Monday, February 15, 2010

Eu e É O

The title of this post translates as "I and Is The." To this gringo's ear this personal pronoun and verbal phrase sound identical in Portuguese, which causes a number of problems in daily conversation. I will follow along with a speaker's train of thought for the first few words, but then all of a sudden I can swear that I hear them say "Eu," and my brain shifts to interpret what comes next as a new sentence beginning with "I." At this point I'm struggling to remember the words I just heard, make sense of what is being spoken, and framing a response based on what I can only guess is the statement or question that's been formed. Usually I just sigh and say, "Sorry, I don't speak much Portuguese," or "Please speak slowly." It's annoying when my request is answered with a puzzled look and an even faster gush of confusing vowels. I am used to speaking English slowly for non-native speakers, not just from teaching here but also through business dealings in Boston with people from all sorts of ethnic and linguistic backgrounds.

If, like me, you're new to Portuguese, be mindful of the homophones eu and é o. It'll help with comprehension if you realize this sound has two distinct meanings dependent on context.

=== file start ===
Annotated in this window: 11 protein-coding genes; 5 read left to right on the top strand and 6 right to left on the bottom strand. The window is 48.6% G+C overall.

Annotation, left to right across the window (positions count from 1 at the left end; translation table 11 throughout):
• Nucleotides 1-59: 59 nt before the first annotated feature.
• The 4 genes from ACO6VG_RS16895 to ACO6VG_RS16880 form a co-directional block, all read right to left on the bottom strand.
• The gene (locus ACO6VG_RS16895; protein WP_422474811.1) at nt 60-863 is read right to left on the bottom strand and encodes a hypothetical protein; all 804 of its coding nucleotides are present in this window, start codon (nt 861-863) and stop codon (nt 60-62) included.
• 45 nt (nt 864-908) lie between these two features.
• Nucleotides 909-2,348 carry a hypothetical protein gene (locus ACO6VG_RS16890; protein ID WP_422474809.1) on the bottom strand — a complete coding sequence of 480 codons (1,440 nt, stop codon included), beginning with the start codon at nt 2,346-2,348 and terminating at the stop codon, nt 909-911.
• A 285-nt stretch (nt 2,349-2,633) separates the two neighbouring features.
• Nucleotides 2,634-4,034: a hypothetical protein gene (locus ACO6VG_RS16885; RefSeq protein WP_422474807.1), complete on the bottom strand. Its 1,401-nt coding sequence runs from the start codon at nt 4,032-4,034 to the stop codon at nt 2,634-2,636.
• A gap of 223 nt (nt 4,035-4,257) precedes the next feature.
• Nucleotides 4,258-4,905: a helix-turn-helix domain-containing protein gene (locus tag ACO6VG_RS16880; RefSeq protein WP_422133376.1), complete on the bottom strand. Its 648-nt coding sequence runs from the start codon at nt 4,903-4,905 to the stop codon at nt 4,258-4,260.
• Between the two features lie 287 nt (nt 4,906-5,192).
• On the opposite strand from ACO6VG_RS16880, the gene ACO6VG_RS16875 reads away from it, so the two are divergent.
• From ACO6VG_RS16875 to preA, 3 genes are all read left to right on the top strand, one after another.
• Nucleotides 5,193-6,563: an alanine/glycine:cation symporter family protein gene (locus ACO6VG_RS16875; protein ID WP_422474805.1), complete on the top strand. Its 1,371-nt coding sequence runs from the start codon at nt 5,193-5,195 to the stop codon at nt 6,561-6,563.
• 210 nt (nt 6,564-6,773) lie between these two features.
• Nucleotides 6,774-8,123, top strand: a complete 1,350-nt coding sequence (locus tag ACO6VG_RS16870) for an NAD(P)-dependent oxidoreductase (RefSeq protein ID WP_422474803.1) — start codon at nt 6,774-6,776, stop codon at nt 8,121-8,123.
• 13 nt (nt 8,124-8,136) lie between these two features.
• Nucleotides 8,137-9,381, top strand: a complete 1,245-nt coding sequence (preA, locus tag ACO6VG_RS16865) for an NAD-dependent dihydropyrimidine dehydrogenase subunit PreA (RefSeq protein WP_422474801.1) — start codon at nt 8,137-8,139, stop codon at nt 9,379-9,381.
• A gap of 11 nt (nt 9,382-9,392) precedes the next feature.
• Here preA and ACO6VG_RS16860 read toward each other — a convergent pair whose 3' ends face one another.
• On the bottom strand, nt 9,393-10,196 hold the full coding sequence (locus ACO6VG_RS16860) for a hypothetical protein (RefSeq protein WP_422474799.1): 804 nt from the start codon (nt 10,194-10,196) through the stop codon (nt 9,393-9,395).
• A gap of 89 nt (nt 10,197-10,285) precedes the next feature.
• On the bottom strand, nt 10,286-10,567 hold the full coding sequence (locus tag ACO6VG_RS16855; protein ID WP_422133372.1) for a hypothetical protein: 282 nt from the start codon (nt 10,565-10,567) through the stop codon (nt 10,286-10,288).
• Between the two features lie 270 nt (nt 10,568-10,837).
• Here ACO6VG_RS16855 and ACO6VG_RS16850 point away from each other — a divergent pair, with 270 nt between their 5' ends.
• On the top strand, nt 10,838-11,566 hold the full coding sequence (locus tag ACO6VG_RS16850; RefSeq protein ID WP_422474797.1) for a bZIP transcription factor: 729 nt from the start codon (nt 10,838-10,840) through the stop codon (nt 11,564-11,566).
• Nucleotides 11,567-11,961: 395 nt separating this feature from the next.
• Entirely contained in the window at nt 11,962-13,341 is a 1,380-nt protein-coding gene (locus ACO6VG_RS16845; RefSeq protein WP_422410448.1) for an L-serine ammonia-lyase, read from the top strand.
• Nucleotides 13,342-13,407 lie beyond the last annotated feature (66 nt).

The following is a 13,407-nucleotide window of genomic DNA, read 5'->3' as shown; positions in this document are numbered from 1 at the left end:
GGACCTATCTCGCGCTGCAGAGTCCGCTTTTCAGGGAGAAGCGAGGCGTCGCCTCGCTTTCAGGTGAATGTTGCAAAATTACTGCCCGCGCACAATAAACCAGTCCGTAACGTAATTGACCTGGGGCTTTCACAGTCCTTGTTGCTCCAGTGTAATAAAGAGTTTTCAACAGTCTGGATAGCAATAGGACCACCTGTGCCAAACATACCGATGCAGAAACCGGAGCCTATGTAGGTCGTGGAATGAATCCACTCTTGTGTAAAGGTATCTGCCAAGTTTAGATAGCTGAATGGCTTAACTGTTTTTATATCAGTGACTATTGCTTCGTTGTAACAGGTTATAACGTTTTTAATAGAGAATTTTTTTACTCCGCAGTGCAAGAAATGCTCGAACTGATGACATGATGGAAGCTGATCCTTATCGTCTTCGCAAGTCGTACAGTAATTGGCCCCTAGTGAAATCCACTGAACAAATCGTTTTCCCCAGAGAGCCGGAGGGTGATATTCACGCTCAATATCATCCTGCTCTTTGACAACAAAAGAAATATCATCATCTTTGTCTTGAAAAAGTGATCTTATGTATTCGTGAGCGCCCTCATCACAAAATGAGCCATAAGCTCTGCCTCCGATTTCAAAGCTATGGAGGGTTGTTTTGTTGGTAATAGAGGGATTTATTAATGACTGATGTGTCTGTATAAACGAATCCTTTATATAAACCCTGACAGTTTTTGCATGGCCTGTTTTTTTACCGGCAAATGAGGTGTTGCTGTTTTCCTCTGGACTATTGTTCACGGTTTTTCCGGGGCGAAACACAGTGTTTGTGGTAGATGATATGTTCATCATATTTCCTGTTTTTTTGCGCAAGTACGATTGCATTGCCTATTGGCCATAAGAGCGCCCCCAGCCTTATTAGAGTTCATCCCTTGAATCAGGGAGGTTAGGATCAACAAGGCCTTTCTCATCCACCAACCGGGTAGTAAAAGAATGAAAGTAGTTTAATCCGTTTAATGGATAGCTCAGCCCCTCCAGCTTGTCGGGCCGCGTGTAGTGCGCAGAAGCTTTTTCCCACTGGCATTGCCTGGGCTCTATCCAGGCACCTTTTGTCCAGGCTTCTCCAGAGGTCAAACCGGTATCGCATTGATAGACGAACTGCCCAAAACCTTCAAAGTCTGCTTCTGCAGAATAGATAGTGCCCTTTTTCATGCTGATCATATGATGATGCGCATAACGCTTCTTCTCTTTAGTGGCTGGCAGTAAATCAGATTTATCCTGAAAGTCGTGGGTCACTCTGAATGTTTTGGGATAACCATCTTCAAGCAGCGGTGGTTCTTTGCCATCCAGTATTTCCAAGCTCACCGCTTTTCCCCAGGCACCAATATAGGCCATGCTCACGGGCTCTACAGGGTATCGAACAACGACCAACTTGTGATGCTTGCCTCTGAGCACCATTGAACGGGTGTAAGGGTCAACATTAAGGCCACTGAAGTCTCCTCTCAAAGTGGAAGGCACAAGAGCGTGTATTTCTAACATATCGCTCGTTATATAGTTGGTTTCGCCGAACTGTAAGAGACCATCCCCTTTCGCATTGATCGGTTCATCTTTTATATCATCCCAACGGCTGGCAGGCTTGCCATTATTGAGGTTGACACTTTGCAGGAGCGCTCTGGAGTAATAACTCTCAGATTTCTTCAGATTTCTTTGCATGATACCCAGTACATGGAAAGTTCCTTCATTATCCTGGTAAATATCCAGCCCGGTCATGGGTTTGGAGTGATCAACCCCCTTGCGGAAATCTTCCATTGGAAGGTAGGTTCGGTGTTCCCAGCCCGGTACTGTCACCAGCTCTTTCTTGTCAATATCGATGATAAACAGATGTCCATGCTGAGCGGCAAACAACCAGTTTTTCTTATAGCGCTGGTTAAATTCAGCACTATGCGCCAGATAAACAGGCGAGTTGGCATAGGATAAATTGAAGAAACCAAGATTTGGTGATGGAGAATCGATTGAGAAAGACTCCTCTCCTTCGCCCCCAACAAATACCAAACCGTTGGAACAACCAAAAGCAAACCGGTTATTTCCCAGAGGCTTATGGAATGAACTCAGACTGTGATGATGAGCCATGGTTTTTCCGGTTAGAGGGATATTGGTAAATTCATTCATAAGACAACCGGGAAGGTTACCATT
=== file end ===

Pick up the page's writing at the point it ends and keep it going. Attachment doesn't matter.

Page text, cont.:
I am intrigued that in Portuguese there is no attempt to avoid hiatus in the phrase é o, indeed in any occurrence of hiatus with the exception of constructions like na or no meaning em + a and em + o. Avoiding hiatus is, if memory serves, of paramount concern to French speakers. It seems to me that in English we tend to avoid it, but we're not overly fussy with it. To my ear, Brazilian Portuguese speakers flaunt it. It's a bit like a violin's trill.

I fear I'm a bit over my head without looking through references for all this linguistic mumbo jumbo. I hope that a kind, more knowledgeable reader out there will correct where I may have erred, or further illuminate me on the subject.

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